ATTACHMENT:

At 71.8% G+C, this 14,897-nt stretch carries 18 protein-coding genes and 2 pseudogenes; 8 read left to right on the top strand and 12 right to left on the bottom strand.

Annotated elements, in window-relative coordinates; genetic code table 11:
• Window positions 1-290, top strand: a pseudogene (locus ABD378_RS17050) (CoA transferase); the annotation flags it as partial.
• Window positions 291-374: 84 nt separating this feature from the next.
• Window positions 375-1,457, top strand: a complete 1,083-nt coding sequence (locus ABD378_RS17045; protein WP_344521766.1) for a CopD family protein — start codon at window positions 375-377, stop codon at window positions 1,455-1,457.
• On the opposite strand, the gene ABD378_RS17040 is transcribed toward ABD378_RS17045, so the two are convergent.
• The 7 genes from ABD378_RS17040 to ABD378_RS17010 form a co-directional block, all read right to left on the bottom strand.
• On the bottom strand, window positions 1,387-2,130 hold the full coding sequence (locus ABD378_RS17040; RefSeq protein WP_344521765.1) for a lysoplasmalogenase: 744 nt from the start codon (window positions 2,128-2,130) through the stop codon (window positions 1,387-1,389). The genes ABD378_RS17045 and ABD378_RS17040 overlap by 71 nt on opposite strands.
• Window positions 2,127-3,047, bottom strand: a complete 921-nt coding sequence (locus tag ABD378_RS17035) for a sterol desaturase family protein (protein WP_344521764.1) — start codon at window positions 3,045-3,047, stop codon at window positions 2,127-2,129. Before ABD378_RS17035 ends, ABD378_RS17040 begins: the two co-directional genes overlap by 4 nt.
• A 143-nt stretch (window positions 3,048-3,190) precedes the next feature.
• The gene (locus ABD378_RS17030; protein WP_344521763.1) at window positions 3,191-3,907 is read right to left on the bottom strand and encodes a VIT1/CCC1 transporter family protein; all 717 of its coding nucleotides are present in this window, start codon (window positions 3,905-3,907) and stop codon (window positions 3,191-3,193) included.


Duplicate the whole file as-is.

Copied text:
At 71.8% G+C, this 14,897-nt stretch carries 18 protein-coding genes and 2 pseudogenes; 8 read left to right on the top strand and 12 right to left on the bottom strand.

Annotated elements, in window-relative coordinates; genetic code table 11:
• Window positions 1-290, top strand: a pseudogene (locus ABD378_RS17050) (CoA transferase); the annotation flags it as partial.
• Window positions 291-374: 84 nt separating this feature from the next.
• Window positions 375-1,457, top strand: a complete 1,083-nt coding sequence (locus ABD378_RS17045; protein WP_344521766.1) for a CopD family protein — start codon at window positions 375-377, stop codon at window positions 1,455-1,457.
• On the opposite strand, the gene ABD378_RS17040 is transcribed toward ABD378_RS17045, so the two are convergent.
• The 7 genes from ABD378_RS17040 to ABD378_RS17010 form a co-directional block, all read right to left on the bottom strand.
• On the bottom strand, window positions 1,387-2,130 hold the full coding sequence (locus ABD378_RS17040; RefSeq protein WP_344521765.1) for a lysoplasmalogenase: 744 nt from the start codon (window positions 2,128-2,130) through the stop codon (window positions 1,387-1,389). The genes ABD378_RS17045 and ABD378_RS17040 overlap by 71 nt on opposite strands.
• Window positions 2,127-3,047, bottom strand: a complete 921-nt coding sequence (locus tag ABD378_RS17035) for a sterol desaturase family protein (protein WP_344521764.1) — start codon at window positions 3,045-3,047, stop codon at window positions 2,127-2,129. Before ABD378_RS17035 ends, ABD378_RS17040 begins: the two co-directional genes overlap by 4 nt.
• A 143-nt stretch (window positions 3,048-3,190) precedes the next feature.
• The gene (locus ABD378_RS17030; protein WP_344521763.1) at window positions 3,191-3,907 is read right to left on the bottom strand and encodes a VIT1/CCC1 transporter family protein; all 717 of its coding nucleotides are present in this window, start codon (window positions 3,905-3,907) and stop codon (window positions 3,191-3,193) included.